Remote learning does offer students a much greater degree of flexibility and access to higher education, it also faces several challenges from poor quality control to high dropout rates stemming from little to no face-to-face interaction, according to a study published in 2018.
“There is a growing concern that distance learning is compromising the quality of education partly because one of the key challenges is lack of appropriate interaction practices,” read the study.
It is this lack of face-to-face interaction that also has professors concerned about the transition to remote learning.
“I know for me personally, the face-to-face instruction is a lot more engaging and helpful,” said Brendan Cloutier, an exploratory student at UC.
Classroom instruction is irreplaceable for coursework such as senior capstone projects, says David Brasington, a professor of economics. “There are certain types of learning that are best done in person, so yes, students’ education will suffer.”
Graduate students enrolled in hands-on clinical programs, for example, are also affected as most hospitals are no longer allowing nursing or medical students, said Sherry Donaworth, an associate professor of clinical nursing.
Some professors have even had to cut more complex subjects from their lesson plans in response to the sudden shift online.
“I was very sad to lose the opportunity for some of the richest conversations I have with students about topics such as health care reform,” said Heather Zoller, a professor of communications at UC. It can be difficult to manage everything online with such short time to prepare, so some material may have to be cut, she added.
Another big concern is whether the university’s online systems such as Blackboard and Canvas will be able to handle the intensified level of traffic, said Zoller. The cancellation of in-person classes will see all the university’s approximately 46,000 students transitioning to entirely remote learning courses for the remainder of the year.
For comparison, just over a quarter of students at UC’s Uptown campus were enrolled in at least some remote learning courses in the fall of 2018, with around just 16% of students enrolled entirely in remote learning courses, according to data from the National Center for Education Statistics.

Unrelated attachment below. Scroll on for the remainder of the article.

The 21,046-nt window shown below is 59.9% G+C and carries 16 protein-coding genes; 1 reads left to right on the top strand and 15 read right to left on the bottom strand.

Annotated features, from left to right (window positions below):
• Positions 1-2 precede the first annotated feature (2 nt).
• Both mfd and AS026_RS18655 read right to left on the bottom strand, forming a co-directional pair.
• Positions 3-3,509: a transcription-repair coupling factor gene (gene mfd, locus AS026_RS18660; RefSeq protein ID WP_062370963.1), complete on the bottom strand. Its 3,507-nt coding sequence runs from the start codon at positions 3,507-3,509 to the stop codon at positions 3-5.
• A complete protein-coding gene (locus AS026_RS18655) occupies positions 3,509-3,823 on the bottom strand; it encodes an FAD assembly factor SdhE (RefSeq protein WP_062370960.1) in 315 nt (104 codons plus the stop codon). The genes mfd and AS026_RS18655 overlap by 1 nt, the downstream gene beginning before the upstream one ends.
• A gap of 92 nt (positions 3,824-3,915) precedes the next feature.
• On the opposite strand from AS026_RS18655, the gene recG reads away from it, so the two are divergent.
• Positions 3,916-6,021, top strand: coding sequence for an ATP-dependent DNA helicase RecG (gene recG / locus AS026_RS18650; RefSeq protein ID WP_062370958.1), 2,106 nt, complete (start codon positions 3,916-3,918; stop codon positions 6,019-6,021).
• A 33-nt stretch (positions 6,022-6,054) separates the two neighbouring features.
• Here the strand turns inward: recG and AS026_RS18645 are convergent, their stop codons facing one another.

“Everyone has to have some plan B’s and expect that there may be some hiccups on the way, but they will work themselves out,” said Ron Jones, president of the UC AAUP chapter.
Adding to concerns about the quality of education, professors are feeling the effects of this global pandemic in other ways.
The pandemic has left Brasington — a single parent of three children — without adequate childcare, making it difficult to get anything done, he said.
Ohio Governor Mike DeWine announced in March that all childcare operators such as daycares must have a Temporary Pandemic Child Care License to remain open. These operators are being required to prioritize families in certain professions. Educators such as college professors and K-12 teachers are not included on this list of essential professions.
In the face of these challenges, the faculty’s first concern throughout this transition has been the students, says Cynthia Ris, chair of the UC Faculty Senate.
“I know they’re going to give as much as they can and try to replicate as closely as possible what that experience would have been like in the classroom,” she said.
Some professors remain hopeful that students will receive the same quality education they would have received in person.
Susan Trusty, a professor of horticulture at UC, is trying to maintain a “hands-on” element to her classes by having students take home plants to study and encouraging them to venture out independently.
Although the transition has certainly been challenging for students, it has also opened up some new resources and unexpected opportunities, said Kristen Iversen, a professor in the English department.
“It took us about a week to really get going again,” she said. “But I feel we're back on track and will finish the semester successfully.”